An RAF doctor on trial for refusing to serve in Iraq told a court martial yesterday that he refused to go because the war was against "international law, the Nuremberg principles and the rules of armed conflict".
Flight Lieutenant Malcolm Kendall-Smith, the first member of the armed forces to be charged with disobeying orders to deploy in Iraq, said he had come to his decision after researching the legal advice given to Tony Blair by the Attorney General, Lord Goldsmith.
The officer, who has dual British and New Zealand nationality, told the hearing that he had "two great loves in my life, medicine and the Royal Air Force. To take the decision that I have saddens me greatly but I feel that I have no other choice."
Flt Lt Kendall-Smith, 37, has been charged with five counts of disobeying lawful commands in 2005 when he was asked to deploy to Basra inIraq. There are no set time limits on any prison sentence he may face if convicted.
The officer, who held a post as a tutor in moral philosophy at a New Zealand university, had previously served in Oman, Kuwait and Qatar in support of operations in Afghanistan and Iraq. After studying the arguments for and against the invasion he declared that he did not want to be complicit in an illegal war and tried to resign from the RAF. Giving evidence at the opening day of the court martial at Aldershot barracks in Hampshire, Flt Lt Kendall-Smith said: "The illegality of the use of force against Iraq was the only reason I could not follow this order."
Asked by his counsel, Philip Sapsford QC, why he had not taken the usual course of shortening his RAF contract and insisted on resigning, he said he could not sign the appropriate form as he had decided that "I would, in fact, refuse the orders as a duty under international law, the Nuremberg principles and the law of armed conflict".
At an earlier pre-trial hearing Assistant Judge Advocate Jack Bayliss had ruled that the doctor could not use the defence that he acted according to his conscience in refusing military orders. The judge maintained that the US and British forces were now there on the invitation of the Iraqi government.
During yesterday's hearing Judge Advocate Bayliss clashed repeatedly with the defendant and his counsel. At one point when Flt Lt Kendall-Smith began to refer to copious notes in front of him on the witness box about the legal standing of the war, the judge snapped: "I will not allow diatribes on international law. It is already clear in your evidence that you believe the war is illegal."
Later the judge stated: "I will not let this court be used as a grandstand." Flt Lt Kendall-Smith replied: "I am not grandstanding. It's in the context of the presentation of my position in my case to outline misconceptions put before this court ... if I am unable to speak how can I put my position to the court?" Judge Advocate Bayliss said: "I am not prepared to be argued with by a witness defendant in my court."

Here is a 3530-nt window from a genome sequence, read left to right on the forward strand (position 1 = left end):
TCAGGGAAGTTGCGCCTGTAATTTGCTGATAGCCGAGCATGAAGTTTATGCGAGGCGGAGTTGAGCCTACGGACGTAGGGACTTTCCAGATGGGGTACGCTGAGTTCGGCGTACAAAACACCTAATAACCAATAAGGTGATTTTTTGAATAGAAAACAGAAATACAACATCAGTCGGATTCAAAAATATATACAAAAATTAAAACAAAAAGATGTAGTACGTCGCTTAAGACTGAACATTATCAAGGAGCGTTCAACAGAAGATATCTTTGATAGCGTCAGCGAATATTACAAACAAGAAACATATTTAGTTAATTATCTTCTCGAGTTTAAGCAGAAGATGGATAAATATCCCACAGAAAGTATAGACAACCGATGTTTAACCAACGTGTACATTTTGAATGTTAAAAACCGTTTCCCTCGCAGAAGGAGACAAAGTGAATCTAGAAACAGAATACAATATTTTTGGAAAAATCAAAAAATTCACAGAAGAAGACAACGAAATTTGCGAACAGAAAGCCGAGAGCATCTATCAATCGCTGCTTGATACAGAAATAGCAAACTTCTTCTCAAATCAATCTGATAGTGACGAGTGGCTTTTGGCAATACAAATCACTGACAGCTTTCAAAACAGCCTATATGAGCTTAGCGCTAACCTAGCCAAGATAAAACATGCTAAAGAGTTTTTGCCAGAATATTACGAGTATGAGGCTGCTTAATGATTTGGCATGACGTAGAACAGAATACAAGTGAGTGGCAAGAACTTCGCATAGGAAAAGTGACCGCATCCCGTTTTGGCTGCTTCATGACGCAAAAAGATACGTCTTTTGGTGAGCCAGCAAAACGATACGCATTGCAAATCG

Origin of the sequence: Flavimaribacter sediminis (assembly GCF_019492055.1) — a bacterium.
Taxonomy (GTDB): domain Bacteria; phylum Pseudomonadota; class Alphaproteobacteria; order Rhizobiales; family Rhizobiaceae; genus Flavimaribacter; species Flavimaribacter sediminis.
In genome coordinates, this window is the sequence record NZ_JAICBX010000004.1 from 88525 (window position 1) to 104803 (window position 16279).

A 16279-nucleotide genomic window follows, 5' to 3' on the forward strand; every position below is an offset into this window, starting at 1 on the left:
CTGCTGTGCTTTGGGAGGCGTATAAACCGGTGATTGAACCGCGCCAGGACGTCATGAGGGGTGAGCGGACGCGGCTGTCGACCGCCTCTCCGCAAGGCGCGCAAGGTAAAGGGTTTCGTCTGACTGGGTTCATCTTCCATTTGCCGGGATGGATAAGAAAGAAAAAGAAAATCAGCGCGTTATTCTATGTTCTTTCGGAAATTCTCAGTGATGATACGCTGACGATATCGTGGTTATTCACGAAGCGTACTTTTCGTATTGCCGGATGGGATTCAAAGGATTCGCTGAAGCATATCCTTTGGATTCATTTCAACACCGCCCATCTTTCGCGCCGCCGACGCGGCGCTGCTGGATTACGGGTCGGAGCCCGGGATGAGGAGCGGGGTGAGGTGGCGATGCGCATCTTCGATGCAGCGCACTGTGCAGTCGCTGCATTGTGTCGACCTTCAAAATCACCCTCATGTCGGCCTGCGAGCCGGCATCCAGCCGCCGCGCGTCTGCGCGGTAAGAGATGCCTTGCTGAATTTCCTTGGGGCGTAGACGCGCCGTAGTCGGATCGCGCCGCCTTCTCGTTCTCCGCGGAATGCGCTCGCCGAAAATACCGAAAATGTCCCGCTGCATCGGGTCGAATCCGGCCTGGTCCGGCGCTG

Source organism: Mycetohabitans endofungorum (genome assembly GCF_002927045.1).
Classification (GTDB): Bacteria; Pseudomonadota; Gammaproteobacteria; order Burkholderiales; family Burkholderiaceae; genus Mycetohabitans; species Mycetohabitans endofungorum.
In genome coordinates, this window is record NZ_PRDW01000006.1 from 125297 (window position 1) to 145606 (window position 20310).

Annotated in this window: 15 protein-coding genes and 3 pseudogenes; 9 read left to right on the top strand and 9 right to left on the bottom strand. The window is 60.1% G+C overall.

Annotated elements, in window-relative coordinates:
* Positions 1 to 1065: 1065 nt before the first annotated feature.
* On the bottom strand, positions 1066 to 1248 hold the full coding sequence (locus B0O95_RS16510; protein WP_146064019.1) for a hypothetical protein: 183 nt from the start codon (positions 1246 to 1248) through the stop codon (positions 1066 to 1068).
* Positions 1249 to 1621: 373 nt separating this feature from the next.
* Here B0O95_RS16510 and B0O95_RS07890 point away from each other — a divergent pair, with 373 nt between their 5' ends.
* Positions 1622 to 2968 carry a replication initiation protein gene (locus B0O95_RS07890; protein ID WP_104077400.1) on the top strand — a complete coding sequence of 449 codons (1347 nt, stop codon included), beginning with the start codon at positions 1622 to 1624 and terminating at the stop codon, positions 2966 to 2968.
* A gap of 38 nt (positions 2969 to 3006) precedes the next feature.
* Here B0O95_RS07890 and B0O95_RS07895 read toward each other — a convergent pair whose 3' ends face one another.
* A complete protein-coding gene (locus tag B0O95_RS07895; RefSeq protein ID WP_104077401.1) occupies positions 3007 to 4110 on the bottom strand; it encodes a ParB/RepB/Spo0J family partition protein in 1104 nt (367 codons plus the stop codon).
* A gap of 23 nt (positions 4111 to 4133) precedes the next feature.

David Parry, opening the case for the prosecution, told the court martial that Flt Lt Kendall-Smith had applied for early release from the RAF a month prior to his refusal to go to Iraq.
"The background to this case appears to be a sense of grievance felt by the defendant, first that he couldn't immediately resign from the RAF, and secondly that he remained eligible for deployment overseas," he said.
Flt Lt Kendall-Smith vehemently denied in the witness box that his decision to leave the RAF was influenced by any other factor than serving in Iraq. He claimed that he had already been verbally notified of the deployment, triggering his decision to resign.
The hearing continues.
As a commissioned officer I am required to consider... every order that is given to me and I am required to consider the legality of each order... Since my initial operational deployments, I have studied... the commentaries and... notes, including one prepared by the Attorney General and in particular the note to the Prime Minister dated 7 March 2003.
I believe the occupation of Iraq is illegal... and for me to comply... would put me in conflict with both domestic and international law. The illegality of the use of force against Iraq was the only reason I could not follow this order... [and] was the only reason for my resignation.
I would, in fact, refuse the orders as a duty under international law, the Nuremburg principles and the law of armed conflict...
To take the decision I have taken saddens me but I feel I have no choice.
I was subjected, as was the entire population, to propaganda depicting force against Iraq to be lawful but it was not until the middle of 2004 that I researched and found that not to be the case.Reuse content